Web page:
Feb 09, 2017
Urban vs. Rural: When it Comes to FAC, What’s the Difference? [Part 2]
Authors: Annie Schmidt, Justice Jones
Editor’s note: In this post, Justice Jones of the Austin Fire Department and Annie Schmidt of the Washington Fire Adapted Communities Learning Network (formerly with the Chumstick Wildfire Stewardship Coalition) continue the conversation regarding the nuances associated with different FAC settings. This is part two of a two-part post. Part one of “Urban vs. Rural: When it Comes to FAC, What’s the Difference?” can be found here.
How has your context shaped your work?
Chelan County is approximately 80 percent federally owned. The significant percentage of public lands surrounding the Leavenworth area drove much of the Chumstick Coalition‘s early FAC work. We focused on landscape-level, collaboratively-designed fuel reduction projects on USDA Forest Service land. Given the proximity and quantity of federally owned lands, focusing there was efficient. Over the past year, we attempted to accelerate prescribed burning efforts on public land through a pilot effort supported by the Washington State legislature (you should talk with Hilary Lundgren about that!). From a social perspective, the large fires Washington experienced over the past several years provided a number of opportunities for us to look at recovery planning, after the fire impacts and more. Our area’s emphasis on local tourism has also amplified our work with business resilience.
The Austin Fire Department recently developed local best practices for environmental friendly wildfire mitigation with our watershed protection division. We also crafted our community’s first City/County Wildfire Evacuation Plan. In addition, we developed a delegation of authority with National Fire Protection Association and the Texas A&M Forest Service to implement the Firewise program at the local level.
What are three best practices for advancing FAC in your setting?
- Prioritize. Working with this large landscape, so much is doable that it can be hard to know where to start. Clear direction from the Chumstick steering committee helps with keeping us on track, moving in the right direction and staying focused.
- Use relationships. Rural communities run on relationships. I am sure that most communities do to a certain extent; nonetheless, the place-based, neighbor-to-neighbor approaches have been particularly effective here. When everyone takes a role, these relationships can power change.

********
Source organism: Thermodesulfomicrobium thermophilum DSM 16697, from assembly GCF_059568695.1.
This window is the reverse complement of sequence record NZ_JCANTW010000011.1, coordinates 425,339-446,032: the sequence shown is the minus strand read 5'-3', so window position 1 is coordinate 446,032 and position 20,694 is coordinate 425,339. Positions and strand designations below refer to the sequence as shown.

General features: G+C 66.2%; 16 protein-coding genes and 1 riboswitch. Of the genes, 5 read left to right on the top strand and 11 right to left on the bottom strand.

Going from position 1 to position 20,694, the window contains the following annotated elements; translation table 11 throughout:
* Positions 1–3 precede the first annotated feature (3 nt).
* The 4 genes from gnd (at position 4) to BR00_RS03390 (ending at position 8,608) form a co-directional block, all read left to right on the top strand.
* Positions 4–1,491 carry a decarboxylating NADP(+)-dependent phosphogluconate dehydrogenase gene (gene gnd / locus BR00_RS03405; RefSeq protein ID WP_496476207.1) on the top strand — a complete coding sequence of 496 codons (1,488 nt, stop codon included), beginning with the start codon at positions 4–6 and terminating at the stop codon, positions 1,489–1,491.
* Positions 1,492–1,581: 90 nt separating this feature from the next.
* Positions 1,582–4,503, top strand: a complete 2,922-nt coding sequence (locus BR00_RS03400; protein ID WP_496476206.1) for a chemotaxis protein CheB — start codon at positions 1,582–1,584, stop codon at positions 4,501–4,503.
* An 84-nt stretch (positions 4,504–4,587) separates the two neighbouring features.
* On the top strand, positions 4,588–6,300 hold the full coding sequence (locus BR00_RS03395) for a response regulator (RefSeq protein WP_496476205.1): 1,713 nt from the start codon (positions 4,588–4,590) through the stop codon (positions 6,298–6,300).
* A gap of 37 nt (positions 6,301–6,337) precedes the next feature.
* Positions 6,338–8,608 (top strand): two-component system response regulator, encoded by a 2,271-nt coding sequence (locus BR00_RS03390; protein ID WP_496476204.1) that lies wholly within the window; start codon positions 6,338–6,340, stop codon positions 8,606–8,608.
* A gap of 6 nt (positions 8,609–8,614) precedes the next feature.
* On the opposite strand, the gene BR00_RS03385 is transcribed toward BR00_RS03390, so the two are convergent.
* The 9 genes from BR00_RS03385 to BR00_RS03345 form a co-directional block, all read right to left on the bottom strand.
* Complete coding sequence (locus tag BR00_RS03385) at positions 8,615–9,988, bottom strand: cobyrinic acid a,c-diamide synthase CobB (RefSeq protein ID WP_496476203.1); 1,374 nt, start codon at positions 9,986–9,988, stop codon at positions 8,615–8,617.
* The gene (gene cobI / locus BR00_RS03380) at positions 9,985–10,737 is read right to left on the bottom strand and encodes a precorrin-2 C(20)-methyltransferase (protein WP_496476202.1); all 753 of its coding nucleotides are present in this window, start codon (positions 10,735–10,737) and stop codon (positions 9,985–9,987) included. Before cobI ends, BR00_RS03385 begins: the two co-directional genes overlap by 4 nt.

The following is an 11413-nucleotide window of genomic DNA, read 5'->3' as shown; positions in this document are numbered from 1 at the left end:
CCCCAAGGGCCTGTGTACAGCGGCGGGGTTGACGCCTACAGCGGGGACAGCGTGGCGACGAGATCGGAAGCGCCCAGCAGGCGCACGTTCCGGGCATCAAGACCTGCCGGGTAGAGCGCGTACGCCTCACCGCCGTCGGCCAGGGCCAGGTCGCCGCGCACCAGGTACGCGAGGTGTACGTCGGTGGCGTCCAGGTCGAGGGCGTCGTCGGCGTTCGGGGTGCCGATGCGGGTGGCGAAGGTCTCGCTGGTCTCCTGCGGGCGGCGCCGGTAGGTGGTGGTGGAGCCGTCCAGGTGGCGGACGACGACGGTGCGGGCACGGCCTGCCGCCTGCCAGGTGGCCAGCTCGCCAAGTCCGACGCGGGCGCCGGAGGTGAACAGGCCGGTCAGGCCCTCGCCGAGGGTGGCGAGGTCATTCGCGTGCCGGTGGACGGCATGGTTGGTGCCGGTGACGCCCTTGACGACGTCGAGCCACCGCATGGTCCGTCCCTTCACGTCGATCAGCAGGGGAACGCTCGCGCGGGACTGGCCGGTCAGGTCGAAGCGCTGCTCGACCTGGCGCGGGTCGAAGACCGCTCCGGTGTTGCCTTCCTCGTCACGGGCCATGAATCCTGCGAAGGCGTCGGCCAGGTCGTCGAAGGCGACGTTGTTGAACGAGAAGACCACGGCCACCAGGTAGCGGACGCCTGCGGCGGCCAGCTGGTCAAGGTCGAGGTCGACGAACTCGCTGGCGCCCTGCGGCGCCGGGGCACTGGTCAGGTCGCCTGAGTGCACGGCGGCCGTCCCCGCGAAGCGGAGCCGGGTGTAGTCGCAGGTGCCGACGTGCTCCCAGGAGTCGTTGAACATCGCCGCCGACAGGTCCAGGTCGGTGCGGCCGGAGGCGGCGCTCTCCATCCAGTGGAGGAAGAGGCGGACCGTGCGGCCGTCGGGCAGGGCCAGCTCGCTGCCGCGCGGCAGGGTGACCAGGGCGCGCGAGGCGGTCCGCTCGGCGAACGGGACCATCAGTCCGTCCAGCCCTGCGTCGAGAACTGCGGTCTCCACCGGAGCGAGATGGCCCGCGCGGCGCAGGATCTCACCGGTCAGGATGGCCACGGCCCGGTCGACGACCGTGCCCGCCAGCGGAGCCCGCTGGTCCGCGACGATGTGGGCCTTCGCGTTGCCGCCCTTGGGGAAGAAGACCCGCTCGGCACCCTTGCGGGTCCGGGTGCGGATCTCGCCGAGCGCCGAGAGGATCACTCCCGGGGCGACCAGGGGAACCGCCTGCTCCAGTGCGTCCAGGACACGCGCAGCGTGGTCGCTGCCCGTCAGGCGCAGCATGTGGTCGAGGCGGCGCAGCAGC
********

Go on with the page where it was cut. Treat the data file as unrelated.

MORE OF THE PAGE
- Feed the souls of your champions. The people who are the grassroots leaders – the spark plugs – they need to be recognized, appreciated and yes, sometimes even rested. It is easy to burn them out, especially in small communities where many of the same characteristics that make them a FAC leader make them the leader of the Parent-Teacher Association and the community food bank board chair and, and, you get the point.
- Make FAC everyone’s issue. No one agency, entity or individual has all the answers.
- Own your role in facing the challenges of FAC and support others in understanding theirs.
- Be honest about capacity and ask for help. For the Austin Fire Department, that means telling residents we need their help in protecting/defending them.
In part one of this series, you outlined what your organization is trying to achieve. Do you think that its vision would differ if you were operating within a smaller or larger population?
It is likely that the mission wouldn’t change as much as the areas that we emphasize would. We would still want a community that can live safely with wildfire, but how we would go about getting there would be different if we were dealing with 50,000 people instead of 50,000 acres.
Our approach might change but our vision of a fire adapted Austin and our zero tolerance for wildland fire fatalities would remain steadfast. That is the value of FAC; fire adaptation applies at all levels of our culture, from individuals to families to communities.
What other characteristics do you think influence the form, function and/or success of a FAC effort?
I think function and/or success can be influenced significantly by the number and type of resources a community has to bring to the table. The desire to adapt doesn’t change with the addition of an operational saw mill, but the ability to adapt certainly does. In many of our small, rural communities throughout Washington, the changing economy has presented extensive challenges to large landscape restoration and wildfire resilience. Resources to collaborate and support FAC can also be challenging in small areas where municipal resources and property tax dollars are stretched thin.
Other characteristics of importance include:
- A community’s ability to recognize and accept risk;
- A willingness to confront that risk and take action to address it;
- A plan for how to mitigate risk and a team dedicated to achieving FAC goals;
- And most importantly, formal leadership intent and support.
In the end, a community’s capacity to successfully apply FAC concepts comes down to its willingness to remember and embody its role in fire adaptation. It is that willingness, rather than a particular setting, that will yield fruitful fire adaptation endeavors.
It is, however, important to consider setting when designing approaches to capitalize on or stimulate a community’s capacity. Setting (including the natural, demographic and social elements) can influence tactics and shape what works best in any particular community. One of the many challenges with encouraging local fire adaptation is that each community is different. Recognizing those differences, and tailoring an approach to fit them, is one key to helping each community live better with wildfire.
Read “Urban vs. Rural: When it Comes to FAC, What’s the Difference? [Part 1]” here.
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